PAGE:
January 6, 2012
What about growing continuous corn versus a corn-soybean rotation? Do the relative prices of the two crops change the profit comparison? Iowa State University Extension ag economist Mike Duffy has studied that question and provides the following answer and information.
Rotating corn with soybeans is the primary production rotation in Iowa due to higher corn yields and reduced costs. Planting corn following soybeans does not need as much nitrogen fertilizer and generally there isn't a need for corn rootworm control.
As a result of these and other advantages the majority of Iowa's corn is followed by soybeans or to a lesser extent, another crop. In 2011 it is estimated that Iowa harvested over 13 million acres of corn for grain and over 9 million acres of soybeans. This means approximately one-third of the corn is continuous corn assuming soybeans is the major substitute.
About one-third of the corn planted in Iowa is continuous corn
The relation between planted soybeans and corn has changed over time. The percentage of soybean acres to corn acres showed considerable variation during the 1980s. From 1992 the percentage increased steadily until 2001, indicating relatively more soybeans and less corn. But since 2001 the percentage of soybean acres relative to corn acres has been dropping. In 2011, soybean acres were approximately two-thirds of the corn acres. This means almost a third of the corn acres are continuous, given the current cropping patterns in Iowa.
What is driving this change back to continuous corn? Is it the relative price change due to the increased demand for corn? Is it the lessening of the yield penalty for growing continuous corn? Is it the change in government programs? Or, is it a combination of factors?
When answering these questions it is important to consider the whole rotation. Evaluating a single crop in a rotation can give misleading results due to the rotational effects on costs and yields.
What is driving this change back to continuous corn?
Table 1 shows the preliminary estimated costs of producing corn and soybeans in 2012. This table also shows the expected net returns per rotated acre assuming $6 corn and $12 soybeans.
Given the assumptions shown in Table 1, the corn/soybean rotation produces $30 an acre more profit. But, if the continuous corn yields are increased five bushels per acre or if the price of corn increased to $8.24, the returns between the rotations are identical.
With an increase to 170 bushel continuous corn (CC) yield and 180 bushel rotated corn (RC) yields the returns are the same, given the assumptions listed in the table. This means the breakeven difference between rotated and continuous corn is 10 bushels per acre. With the prices and costs assumed in Table 1, if farmers expect greater than a 10 bushel difference in yield they should stay with the corn/soybean rotation. But, if the difference is less than 10 bushels, the continuous corn produces the higher return.
Breakeven yield difference will change as price differences change
Obviously the breakeven yield difference will change as relative price differences change. For example, if corn and soybeans increased to $7 and $13, respectively the breakeven difference would increase to 18 bushels. In other words, any CC yield less than 18 bushel lower than RC yield would make CC more profitable.
A long term rotation fertility study at the Iowa State University Northern Research Farm shows that the rotation effect is lessened by the amount and timing of nitrogen fertilizer. That research summarized in Table 2 presents the difference between the rotated corn yield and the continuous corn yield based on amount and timing of nitrogen application.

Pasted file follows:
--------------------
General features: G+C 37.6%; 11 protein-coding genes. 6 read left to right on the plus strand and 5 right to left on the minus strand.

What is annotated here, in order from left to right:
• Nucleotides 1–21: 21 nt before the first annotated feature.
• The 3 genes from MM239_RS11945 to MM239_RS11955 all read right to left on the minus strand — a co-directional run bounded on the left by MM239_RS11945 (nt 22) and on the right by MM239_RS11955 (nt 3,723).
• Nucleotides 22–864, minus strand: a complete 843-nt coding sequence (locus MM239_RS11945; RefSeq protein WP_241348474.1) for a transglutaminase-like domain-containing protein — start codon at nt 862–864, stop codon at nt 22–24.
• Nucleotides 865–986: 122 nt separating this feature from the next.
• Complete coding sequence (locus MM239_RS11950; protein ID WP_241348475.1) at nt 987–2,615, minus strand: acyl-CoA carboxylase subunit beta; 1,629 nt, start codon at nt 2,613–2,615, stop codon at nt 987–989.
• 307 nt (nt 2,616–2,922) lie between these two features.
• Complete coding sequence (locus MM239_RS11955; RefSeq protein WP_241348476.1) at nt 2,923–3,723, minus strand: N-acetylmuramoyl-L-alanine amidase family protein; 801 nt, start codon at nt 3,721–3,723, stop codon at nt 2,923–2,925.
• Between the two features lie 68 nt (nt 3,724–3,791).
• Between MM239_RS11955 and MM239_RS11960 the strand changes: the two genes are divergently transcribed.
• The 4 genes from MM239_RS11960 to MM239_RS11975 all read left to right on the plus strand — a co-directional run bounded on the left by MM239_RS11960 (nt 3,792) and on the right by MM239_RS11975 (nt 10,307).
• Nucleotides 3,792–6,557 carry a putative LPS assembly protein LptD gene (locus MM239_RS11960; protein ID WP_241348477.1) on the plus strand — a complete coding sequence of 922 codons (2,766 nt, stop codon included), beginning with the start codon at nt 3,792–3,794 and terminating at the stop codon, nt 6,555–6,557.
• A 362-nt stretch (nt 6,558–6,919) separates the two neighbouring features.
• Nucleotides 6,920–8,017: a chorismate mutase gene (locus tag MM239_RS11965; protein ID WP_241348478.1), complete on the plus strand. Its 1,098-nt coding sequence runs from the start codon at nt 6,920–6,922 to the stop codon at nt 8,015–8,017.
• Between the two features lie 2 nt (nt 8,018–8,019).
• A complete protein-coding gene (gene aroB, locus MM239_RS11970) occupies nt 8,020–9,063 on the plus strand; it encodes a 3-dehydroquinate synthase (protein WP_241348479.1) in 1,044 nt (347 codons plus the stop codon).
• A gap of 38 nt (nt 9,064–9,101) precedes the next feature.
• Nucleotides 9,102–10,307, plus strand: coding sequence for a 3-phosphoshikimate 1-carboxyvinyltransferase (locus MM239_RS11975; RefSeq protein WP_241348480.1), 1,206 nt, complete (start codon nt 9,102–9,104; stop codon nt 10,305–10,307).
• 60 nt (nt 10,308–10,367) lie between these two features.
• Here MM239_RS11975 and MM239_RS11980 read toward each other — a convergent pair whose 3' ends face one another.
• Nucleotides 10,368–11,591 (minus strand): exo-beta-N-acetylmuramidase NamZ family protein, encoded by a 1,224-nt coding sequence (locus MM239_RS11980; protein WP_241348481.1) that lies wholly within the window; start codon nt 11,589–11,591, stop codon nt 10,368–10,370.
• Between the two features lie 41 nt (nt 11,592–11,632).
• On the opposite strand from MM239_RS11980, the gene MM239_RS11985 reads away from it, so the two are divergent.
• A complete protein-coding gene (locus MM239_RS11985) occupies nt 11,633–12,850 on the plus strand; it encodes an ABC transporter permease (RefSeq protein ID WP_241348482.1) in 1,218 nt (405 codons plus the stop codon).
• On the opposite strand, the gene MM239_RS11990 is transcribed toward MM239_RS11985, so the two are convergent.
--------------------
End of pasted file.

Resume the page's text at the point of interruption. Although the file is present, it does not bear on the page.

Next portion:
There is considerable variation in results between 160 pounds and 240 pounds of nitrogen. Additionally, the timing of the nitrogen application is also important. Notice, too, that there is a difference between the 21 year average yields and the five year average yields. The yield advantage of a corn soybean rotation appears to be diminishing over time. The rotated corn will do relatively better under stress conditions.
Figures 2 and 3 show the RC yield advantage as a percent of the CC yield based on the timing and amount of nitrogen application. Notice how the relative yield advantage varies by year and application method.
Tables 3 and 4 provide different ways to examine the relative advantage of the different rotations. In Table 3 the bushel advantage is listed and then the corn price necessary to equate the returns is shown. In Table 4 the bushel advantage needed for continuous corn is shown given different combinations of prices.
For example, if the corn price is $5.94 and the soybean price is $13, Table 3 shows that any yield advantage for rotated corn less than five bushels per acre would mean continuous corn was more profitable. Similarly Table 4 shows that with $6 corn and $13 soybeans the yield advantage necessary for continuous corn must be more than six bushels per acre.
Changes in corn varieties and the demand structure for corn grain have caused farmers to rethink the rotation they follow. When evaluating the rotation choice it is important to remember the yield differences and the cost of production differences. It is important to evaluate the entire rotation, not just single years within the rotation.
Farmers must also remember the impact of tillage on their rotation choices. They should also remember impacts that will go beyond the farm gate. Excess nitrogen is a source of water pollution and corn uses more nitrogen.
For farm management information and analysis, go to ISU's Ag Decision Maker site www.extension.iastate.edu/agdm and ISU Extension farm management specialist Steve Johnson's site www.extension.iastate.edu/polk/farmmanagement.htm.
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